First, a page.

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( - 5 - Ottawa: "Beyond the Province of Manitoba westward, there is no kind of government at all, and no security of life and property beyond what people can do for themselves. Serious crimes have been allowed to go unpunished. During the present year, in Edmonton, a man by the name of Charles Gaudin brutally murdered his wife. This same man had previously and most wantonly and cruelly mutilated an old Indian woman by severing the sinews of her arms.... When at Rocky Mountain House I was informed that a party of American smugglers and traders had established a trading post at the junction of the Bow and Belly Rivers, about 30 miles due east of the Porcupine Hills and 60 miles on the Dom¬ inion side of the boundary. This trading post they have named Fort Hamilton, after the mercantile firm of Hamilton, Healy and Conpany, of Fort Benton, Montana, from whom they obtain their supplies. It is believed that they number about 20 men, under command of John Healy, a notorious character....It is stated on good authority that in I87I 88 of the Blackfeet were murdered in drunken brawls." The Hudson's Bay Company and the various missionaries scattered through¬ out the west were making vigorous complaints about the whiskey trade in the south. Father Lacombe wrote: "Since last autumn the process of demoralization has, alas!, made very considerable progress; the disorders of all kinds which have taken place among the savages and these miserable traders of rum are frightful. We have done our best to inform the American Government of these unhappy infringements of its laws; while on the other side the government of the Red River has made a very severe law prohibiting intoxicating liquors throughout these territories. But while we await the coming of some impressive force to corrpel the fulfilment of this wise law, we suffer unceasingly," There would have been a further outcry had the Canadian authorities been able to see the permit under which Healy and Hamilton entered British territory. It was found a few years ago by Hugh Dempsey, Technical Director, Glenbow Foundation, as he searched military records in Washington, D. C. Dated "December 6th, 186? and signed by General Alfred Sully, then acting as Superintendant of Indian Affairs in Montana, the permit read: "Permit to Messrs. Hamilton and Healy to travel through the Blackfoot Country Ifessrs^ A, Bo Hamilton and J. J. Healy of Montana Territory having placed in rry hands bonds and security to the amount of $10,000 that they will not trade with any person, neither white man, Negroes, or Indians in this territory after they leave Sun River Settlement and I being satisfied that said persons have no intention to infringe the laws regulating trade and intercourse with the Indians are by direction of the Commissioner of Indian Affairs at Washington permitted to pass through the Blackfoot Country and cross the Northern Boundary of the United States of America at a point within about 30 miles of St. Mary's Lake. They are also privileged to take with them a party of from 20 to 30 men and six wagons loaded with supplies provided there is no spirituous liquors in the wagons except a small quantity which may be taken safely for medicinal purposes. Not to Exceed," The reason for the permit, of course, was the fact that all of northern Montana was Indian Reservation at the time and the regulations against tratlLng in alcohol were being enforced. Healy and Hamilton looked beyond Montaaia and saw their opportunity in the wide-open British territory.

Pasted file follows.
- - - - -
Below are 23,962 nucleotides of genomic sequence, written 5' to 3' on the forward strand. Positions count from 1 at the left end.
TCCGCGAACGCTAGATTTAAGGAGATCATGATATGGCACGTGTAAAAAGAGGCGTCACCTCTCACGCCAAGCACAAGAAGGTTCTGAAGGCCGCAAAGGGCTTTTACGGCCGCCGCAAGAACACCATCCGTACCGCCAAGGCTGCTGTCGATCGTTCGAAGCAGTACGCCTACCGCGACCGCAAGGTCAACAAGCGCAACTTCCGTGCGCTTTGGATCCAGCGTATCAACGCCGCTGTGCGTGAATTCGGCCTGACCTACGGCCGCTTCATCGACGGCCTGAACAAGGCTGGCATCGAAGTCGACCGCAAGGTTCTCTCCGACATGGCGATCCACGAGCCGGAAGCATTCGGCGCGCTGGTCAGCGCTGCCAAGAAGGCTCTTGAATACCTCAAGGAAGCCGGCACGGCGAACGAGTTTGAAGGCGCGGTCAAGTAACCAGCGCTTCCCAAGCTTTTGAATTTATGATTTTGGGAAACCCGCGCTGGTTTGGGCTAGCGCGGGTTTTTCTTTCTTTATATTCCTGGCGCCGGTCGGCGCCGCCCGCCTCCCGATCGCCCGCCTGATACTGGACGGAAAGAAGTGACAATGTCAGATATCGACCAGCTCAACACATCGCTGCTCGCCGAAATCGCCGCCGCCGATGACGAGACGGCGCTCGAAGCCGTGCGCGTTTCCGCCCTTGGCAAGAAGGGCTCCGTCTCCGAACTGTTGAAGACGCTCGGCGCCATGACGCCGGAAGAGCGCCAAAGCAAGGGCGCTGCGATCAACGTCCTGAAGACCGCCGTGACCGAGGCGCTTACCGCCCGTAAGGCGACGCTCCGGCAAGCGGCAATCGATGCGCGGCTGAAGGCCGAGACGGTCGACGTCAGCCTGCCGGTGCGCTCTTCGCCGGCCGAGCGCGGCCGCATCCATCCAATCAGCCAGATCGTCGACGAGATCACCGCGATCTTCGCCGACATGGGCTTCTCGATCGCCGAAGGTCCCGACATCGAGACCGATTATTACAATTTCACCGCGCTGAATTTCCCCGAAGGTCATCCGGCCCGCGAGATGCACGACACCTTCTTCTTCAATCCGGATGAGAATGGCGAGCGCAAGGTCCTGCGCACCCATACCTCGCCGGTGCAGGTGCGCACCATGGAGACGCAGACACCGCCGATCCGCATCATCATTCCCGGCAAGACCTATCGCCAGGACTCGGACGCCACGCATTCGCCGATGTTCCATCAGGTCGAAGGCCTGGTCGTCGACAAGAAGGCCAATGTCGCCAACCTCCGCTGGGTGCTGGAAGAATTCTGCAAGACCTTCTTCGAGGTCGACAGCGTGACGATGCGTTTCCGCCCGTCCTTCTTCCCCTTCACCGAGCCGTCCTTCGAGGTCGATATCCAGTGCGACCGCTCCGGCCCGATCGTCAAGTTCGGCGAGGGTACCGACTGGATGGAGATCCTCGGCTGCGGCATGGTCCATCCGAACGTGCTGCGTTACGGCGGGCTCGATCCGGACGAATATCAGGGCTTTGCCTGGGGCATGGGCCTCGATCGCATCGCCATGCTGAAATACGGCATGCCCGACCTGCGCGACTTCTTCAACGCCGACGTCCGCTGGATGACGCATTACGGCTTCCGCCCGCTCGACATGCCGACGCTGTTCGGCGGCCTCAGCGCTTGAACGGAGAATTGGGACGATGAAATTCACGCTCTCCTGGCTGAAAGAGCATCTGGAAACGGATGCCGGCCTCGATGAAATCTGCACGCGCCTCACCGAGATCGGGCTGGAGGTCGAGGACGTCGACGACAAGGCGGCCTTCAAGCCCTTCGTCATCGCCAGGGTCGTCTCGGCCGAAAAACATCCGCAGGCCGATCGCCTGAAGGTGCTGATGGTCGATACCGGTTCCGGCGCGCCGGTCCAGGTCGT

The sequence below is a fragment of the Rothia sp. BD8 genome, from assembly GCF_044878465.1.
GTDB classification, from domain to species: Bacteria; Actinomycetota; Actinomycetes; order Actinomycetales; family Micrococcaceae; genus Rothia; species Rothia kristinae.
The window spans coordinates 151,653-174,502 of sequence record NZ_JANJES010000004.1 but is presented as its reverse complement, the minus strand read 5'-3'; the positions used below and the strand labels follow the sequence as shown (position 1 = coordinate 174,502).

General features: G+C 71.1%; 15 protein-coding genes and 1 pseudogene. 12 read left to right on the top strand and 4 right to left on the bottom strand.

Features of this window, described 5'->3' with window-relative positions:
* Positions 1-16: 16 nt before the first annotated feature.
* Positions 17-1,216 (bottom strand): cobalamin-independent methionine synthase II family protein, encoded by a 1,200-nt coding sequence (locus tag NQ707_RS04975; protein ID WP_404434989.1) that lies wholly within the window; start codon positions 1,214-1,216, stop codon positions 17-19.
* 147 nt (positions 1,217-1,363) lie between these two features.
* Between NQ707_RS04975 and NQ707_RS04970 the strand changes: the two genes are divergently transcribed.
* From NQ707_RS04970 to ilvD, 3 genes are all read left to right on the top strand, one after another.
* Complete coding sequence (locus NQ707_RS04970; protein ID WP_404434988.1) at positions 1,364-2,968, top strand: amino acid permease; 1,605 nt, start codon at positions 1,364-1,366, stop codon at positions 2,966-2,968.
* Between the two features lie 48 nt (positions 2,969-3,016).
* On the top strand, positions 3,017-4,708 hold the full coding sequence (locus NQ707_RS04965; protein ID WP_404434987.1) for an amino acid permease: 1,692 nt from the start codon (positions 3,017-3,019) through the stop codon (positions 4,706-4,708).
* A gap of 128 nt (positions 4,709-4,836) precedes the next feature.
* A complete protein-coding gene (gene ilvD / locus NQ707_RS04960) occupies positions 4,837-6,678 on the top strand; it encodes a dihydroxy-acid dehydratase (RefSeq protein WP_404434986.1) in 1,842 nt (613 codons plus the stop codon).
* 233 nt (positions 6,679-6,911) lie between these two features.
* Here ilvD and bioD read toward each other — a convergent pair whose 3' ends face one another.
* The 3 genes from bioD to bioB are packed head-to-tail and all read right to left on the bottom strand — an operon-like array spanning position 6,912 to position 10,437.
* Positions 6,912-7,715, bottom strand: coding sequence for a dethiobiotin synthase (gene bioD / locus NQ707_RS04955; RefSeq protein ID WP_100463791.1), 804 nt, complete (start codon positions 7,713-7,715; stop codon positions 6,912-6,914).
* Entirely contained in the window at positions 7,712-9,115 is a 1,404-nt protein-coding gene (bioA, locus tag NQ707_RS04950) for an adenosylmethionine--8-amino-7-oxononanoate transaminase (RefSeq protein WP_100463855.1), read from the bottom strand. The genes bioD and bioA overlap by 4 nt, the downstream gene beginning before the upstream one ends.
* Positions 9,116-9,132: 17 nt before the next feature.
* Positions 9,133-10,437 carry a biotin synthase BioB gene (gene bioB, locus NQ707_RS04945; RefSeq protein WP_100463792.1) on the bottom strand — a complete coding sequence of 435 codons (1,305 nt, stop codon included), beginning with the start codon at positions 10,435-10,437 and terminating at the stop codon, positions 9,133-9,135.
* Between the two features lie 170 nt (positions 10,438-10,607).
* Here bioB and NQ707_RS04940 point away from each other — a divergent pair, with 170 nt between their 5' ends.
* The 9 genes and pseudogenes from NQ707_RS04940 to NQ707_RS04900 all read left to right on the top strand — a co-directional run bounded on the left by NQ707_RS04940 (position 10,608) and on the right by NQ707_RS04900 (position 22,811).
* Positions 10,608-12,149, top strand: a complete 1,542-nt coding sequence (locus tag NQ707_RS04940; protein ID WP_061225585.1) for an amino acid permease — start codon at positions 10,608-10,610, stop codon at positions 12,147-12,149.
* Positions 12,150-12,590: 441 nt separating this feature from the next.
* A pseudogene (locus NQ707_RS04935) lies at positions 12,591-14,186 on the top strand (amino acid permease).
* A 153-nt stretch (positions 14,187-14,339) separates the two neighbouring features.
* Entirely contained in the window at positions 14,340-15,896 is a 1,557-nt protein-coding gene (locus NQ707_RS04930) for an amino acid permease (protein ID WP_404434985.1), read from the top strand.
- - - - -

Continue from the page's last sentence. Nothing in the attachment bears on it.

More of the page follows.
|Title||Southern Alberta's Whiskey Trade|
Whiskey -- Alberta -- History
Lethbridge (Alta.) -- History
Lethbridge Historical Society -- Monographs
|Description||A publication created by Alex Johnston on the Southern Alberta's Whiskey Trade.|
|Publisher||Research Station, Canada Department of Agriculture|
|Source||Lethbridge Historical Society|
|Relation||University of Lethbridge Library Digital Collections|
|Rights||Copyright - Lethbridge Historical Society|